Volunteering has never felt more necessary. With COVID-19, Brexit, the environmental crisis and ongoing social injustice, it can seem overwhelming to know how to work together to solve these modern challenges and the issues they create.
Time off for volunteering is something that most employees look favourably on, yet many companies are still slow to offer time for altruistic activities as part of a paid benefits package.
Over 60% of UK employees don’t get paid days off in order to volunteer, something that is starting to change. For public sector organisations in England and Wales with over 250 employees, ‘Volunteering Time Off’ is paid for by the government in a recent initiative.
We believe volunteering is a net positive for society - a win-win on both sides of the table.
The benefits of volunteering go far beyond that warm little glow in your heart that leaves you feeling lovely - it’s something that can transform who you are at the core of your being.
Millennials are the first to actively seek employers who can allow them to volunteer:
“Many studies have found that millennial generation employees want to work for a company that’s also doing social good and contributing back to the community. They want to be part of an organisation that has values and a mission to help the world. To them, it’s not just a job. Who they work for represents who they are” - Guardian Business
Implementing a successful volunteer program in your business can be a fine art. Here’s some inspiration from companies that are well-versed in doing good for others.
Examples of company volunteer programs
Accenture, one of the leading global professional services companies, is leading the way when it comes to paid volunteer time, or as they like to call it, Employer Supported Volunteering, or ESV.
They know their staff are passionate, ambitious, and motivated. And in today’s hectic modern world, staff haven’t got tons of time to devote to volunteering. So they use an approach called ‘micro volunteering’:
"Micro-volunteering", as it’s known, allows employees to dedicate as little or as much time as they like to support their cause, and at a time that suits them. This approach helps society, empowers our employees and enhances our ability to attract and retain the next generation of talent.” - Accenture
The company offers different types of volunteering depending on the individual's availability. They’ve even partnered with the Prince’s Trust to offer mentoring, so staff can mentor a young person online as part of their volunteering efforts.
The UK arm of Japanese office equipment manufacturer, Ricoh, sells copiers, printers, digital cameras and office supplies. They offer staff two paid days a year for volunteering projects.
They see employee volunteering schemes as a single investment with multiple points of leverage - including brand value, attracting and retaining talent, fostering community cohesion, and minimising the impact on the environment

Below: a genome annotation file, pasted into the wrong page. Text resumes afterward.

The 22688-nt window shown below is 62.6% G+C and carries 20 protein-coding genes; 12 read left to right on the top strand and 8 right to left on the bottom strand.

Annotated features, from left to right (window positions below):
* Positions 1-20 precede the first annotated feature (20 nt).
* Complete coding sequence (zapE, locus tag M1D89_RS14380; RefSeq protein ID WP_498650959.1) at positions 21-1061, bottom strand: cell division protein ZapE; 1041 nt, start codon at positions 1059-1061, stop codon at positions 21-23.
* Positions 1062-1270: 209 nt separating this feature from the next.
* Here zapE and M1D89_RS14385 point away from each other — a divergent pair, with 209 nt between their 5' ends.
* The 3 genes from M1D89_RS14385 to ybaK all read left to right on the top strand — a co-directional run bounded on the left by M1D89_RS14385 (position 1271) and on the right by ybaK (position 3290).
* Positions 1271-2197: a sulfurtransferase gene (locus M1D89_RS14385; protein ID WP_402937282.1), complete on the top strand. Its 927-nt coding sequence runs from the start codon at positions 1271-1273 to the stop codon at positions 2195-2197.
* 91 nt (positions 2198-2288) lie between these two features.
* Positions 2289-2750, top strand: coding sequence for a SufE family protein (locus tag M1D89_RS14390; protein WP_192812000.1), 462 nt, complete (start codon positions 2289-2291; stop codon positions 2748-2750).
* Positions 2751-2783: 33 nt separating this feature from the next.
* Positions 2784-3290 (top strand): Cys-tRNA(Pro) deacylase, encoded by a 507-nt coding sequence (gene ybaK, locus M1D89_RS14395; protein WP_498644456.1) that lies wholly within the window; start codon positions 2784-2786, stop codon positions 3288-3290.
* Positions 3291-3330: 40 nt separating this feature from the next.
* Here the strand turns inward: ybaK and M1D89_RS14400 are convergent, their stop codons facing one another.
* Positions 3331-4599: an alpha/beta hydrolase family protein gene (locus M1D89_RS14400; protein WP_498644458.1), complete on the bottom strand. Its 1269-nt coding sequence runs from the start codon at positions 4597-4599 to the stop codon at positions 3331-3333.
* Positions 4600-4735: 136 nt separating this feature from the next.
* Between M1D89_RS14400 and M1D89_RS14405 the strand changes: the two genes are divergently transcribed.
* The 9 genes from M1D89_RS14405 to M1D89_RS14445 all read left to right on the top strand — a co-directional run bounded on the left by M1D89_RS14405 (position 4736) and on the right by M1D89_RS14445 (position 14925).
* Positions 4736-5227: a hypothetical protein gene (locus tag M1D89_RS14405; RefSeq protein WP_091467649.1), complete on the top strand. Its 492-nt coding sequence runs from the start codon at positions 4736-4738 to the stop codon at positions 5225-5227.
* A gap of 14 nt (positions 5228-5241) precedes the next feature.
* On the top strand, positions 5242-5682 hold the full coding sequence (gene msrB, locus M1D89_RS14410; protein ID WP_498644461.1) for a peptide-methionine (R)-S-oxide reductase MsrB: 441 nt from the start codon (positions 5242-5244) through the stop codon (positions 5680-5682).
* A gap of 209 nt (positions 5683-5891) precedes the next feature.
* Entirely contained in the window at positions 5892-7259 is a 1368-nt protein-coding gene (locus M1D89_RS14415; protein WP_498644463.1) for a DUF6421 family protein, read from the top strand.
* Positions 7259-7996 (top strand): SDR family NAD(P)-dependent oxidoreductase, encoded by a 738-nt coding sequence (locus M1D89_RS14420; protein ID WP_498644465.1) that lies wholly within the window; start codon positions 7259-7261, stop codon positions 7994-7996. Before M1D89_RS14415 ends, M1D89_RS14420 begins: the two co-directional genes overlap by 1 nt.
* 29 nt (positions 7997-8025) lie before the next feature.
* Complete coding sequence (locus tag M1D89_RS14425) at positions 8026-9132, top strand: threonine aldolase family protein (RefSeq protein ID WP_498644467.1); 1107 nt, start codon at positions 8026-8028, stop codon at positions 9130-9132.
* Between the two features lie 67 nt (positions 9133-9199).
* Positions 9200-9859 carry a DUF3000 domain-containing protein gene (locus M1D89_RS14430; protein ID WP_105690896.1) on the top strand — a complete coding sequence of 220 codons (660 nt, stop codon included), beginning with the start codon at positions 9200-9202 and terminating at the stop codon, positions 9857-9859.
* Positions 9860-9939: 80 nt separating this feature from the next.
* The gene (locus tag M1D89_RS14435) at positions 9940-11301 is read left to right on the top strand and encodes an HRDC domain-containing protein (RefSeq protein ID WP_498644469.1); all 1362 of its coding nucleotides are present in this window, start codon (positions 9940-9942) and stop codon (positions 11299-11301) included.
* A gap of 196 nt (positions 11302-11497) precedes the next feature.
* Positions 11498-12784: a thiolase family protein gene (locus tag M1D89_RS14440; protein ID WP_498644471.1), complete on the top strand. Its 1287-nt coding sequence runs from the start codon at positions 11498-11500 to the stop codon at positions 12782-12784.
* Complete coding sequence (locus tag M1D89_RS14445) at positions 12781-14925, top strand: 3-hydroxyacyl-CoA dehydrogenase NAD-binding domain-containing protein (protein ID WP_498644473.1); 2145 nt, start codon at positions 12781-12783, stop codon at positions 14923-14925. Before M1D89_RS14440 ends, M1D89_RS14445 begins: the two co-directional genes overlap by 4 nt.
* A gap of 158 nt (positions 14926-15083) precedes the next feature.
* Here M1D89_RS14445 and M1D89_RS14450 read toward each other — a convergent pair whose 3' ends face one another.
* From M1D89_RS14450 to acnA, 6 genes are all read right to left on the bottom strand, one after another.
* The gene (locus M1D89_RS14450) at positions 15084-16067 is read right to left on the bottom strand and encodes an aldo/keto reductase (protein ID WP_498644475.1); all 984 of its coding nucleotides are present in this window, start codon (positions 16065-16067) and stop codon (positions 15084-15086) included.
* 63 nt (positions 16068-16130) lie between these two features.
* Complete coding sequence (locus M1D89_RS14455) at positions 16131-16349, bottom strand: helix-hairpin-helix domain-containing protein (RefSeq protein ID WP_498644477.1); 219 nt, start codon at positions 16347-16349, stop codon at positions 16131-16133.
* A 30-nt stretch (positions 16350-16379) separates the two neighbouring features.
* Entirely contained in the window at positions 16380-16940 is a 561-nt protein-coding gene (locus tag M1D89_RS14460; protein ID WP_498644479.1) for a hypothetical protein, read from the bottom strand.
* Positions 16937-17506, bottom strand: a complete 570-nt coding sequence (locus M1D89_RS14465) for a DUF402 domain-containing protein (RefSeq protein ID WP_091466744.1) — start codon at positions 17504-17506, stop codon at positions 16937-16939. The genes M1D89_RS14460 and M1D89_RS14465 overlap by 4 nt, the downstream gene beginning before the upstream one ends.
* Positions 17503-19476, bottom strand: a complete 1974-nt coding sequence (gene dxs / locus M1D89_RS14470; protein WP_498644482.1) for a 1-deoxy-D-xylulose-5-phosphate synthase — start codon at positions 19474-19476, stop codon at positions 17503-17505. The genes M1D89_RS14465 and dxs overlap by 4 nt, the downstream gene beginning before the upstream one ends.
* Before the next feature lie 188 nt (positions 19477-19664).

Some of the activities staff have carried out include litter picking, tree planting, offering CV workshops in schools, painting a primary school premises and improving a community garden.
They’ve also launched their own charity and volunteer events, raising money for different charities. Volunteering can take many forms - one such project is allowing staff to man the call centre at Children In Need, taking donations on the night.
Outdoor clothing brand Patagonia has a pretty bold approach to volunteering. Employees from all parts of the company are allowed up to two months away from their regular roles to work for the environmental group of their choice while continuing to earn their paycheque and benefits.
This may seem like a lengthy amount of time - but Patagonia believes they reap the benefits that fall directly in line with their commitment to environment sustainability:
“‘When interns return, they bring back stories, inspiration and a new commitment to our environmental mission.” - Patagonia
This kind of commitment may not be feasible for your business right now. But sometimes it’s good to be a trailblazer, flying the flag for what’s possible in the world of employee volunteer programs.
Structuring a volunteer scheme
It’s clear to see why a paid volunteer scheme is a great way to get kudos as a recruiter over other similar businesses, as well as contributing to the health of society.
If you’re champing at the bit to do something similar for your staff, it’s relatively easy to get cracking.
One approach could be partnering with a local charity, so that they have a wealth of helpful hands on board to support their cause.
To make the scheme feel seamless, incorporate volunteering days into your paid leave. So you might offer 25 days paid leave, along with a couple of days volunteering leave, to use however they wish.
You could even offer volunteering as an incentive for paid leave - meaning that for every hour of time they offer to help others, they get one free holiday hour back. A tempting choice for many employees - but one that would need to be carefully managed in a large organisation.
In terms of the red tape, most volunteer organisations require the candidate to be DBS checked and vetted - you’ll score extra brownie points as a recruiter if you can absorb some of that cost.
It’s wise to create a policy for volunteering, so staff know exactly what they’re signing up to.
If you’re looking to attract an engaged and enthusiastic workforce, implementing a volunteer scheme is a no-brainer, as the long-term benefits far outweigh the initial setup.
Thanks to writer Kerry Needs for her input on this article.